# Computing integral using Monte Carlo method

1. Aug 13, 2014

### Maylis

1. The problem statement, all variables and given/known data
Complete the following MATLAB function that computes the integral $\int_{-2}^{5} f(x)dx$ of the function
$f(x)$ plotted in the figure below, after N trials using a Monte Carlo method. Take all the required
numerical inputs from the figure shown below.
Hint: Generate a set of $N$ uniformly distributed random points $(x, y)$ within a rectangular area
and determine the fraction of them that fall within the area of interest (i.e., under $f(x)$).

Code (Text):
function val = mcIntegral(fh,N)
% Inputs: fh: the function handle to vectorized function f(x)
% -2, 5: the lower and upper integration bounds
% N: the number of trials
% Output: val: the calculated value of the integral

A =_______________________________________________________;% enclosing area

x = rand( )
___________________________________________________________________

y = rand( )
___________________________________________________________________

success =_________________________________________________________;
val = A * success / N ;
2. Relevant equations

3. The attempt at a solution
I have never heard of Monte Carlo, but this was given on a previous exam. I am wondering if one could reasonably answer this question without ever hearing about the method, and how I will be able to do it?? It obviously has something to do with probability. My guess is A is supposed to be a rectangle with a width of $5- (-2) = 7$ by height of the max value of the function, but I don't know how to get that maximum. I also don't know what to do with success, or if x and y are okay.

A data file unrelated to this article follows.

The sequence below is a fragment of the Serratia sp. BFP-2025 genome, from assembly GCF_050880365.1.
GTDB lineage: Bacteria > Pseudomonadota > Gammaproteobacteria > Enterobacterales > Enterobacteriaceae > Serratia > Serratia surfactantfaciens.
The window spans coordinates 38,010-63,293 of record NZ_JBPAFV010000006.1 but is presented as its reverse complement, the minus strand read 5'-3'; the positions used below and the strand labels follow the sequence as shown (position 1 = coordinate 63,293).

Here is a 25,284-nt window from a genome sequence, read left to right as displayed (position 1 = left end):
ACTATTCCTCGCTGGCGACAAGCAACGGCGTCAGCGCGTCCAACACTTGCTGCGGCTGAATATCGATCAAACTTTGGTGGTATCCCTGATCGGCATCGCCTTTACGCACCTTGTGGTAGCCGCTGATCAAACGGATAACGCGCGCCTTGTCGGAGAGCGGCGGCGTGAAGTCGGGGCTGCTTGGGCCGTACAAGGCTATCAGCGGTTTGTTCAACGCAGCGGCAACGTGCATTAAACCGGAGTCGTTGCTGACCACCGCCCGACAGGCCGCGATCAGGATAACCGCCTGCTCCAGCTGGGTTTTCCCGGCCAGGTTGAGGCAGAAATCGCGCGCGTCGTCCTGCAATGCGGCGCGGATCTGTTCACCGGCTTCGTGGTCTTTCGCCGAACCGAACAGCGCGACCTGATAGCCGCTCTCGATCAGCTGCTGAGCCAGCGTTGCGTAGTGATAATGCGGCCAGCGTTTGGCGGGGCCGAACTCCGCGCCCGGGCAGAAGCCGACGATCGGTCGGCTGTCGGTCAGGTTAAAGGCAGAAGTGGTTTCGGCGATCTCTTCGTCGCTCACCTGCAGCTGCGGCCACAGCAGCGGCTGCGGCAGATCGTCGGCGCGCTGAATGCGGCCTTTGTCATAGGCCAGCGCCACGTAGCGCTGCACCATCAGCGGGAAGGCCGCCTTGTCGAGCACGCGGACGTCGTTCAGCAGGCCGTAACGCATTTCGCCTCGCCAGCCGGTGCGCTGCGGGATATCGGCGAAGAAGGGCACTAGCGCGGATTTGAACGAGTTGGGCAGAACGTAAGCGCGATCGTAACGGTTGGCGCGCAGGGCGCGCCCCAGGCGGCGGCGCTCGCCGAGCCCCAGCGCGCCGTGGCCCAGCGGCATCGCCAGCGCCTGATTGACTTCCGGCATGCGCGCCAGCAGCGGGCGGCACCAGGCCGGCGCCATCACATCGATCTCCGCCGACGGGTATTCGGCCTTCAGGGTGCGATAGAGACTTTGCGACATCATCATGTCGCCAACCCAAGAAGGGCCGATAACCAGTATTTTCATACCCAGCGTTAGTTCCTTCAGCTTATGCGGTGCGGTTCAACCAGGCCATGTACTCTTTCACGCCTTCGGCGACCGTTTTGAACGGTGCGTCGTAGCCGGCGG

Code (Text):
function val = mcIntegral(fh,N)
A = ??? [7 max fh(x)]
x = rand(N,1);
y = rand(N,1);
success = (x <= 5) && (x >= -2) &&  (y <= fh(x))
val = A*success/N

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Last edited: Aug 13, 2014
2. Aug 14, 2014

### /AH

Monte Carlo is about the probability that a random point (x,y) will lie within your desired area. So the desired area is a fraction of the total area in which you evaluate points. Do you have an idea what those two area's might be? And if so, how do you determine if a point is within your desired area?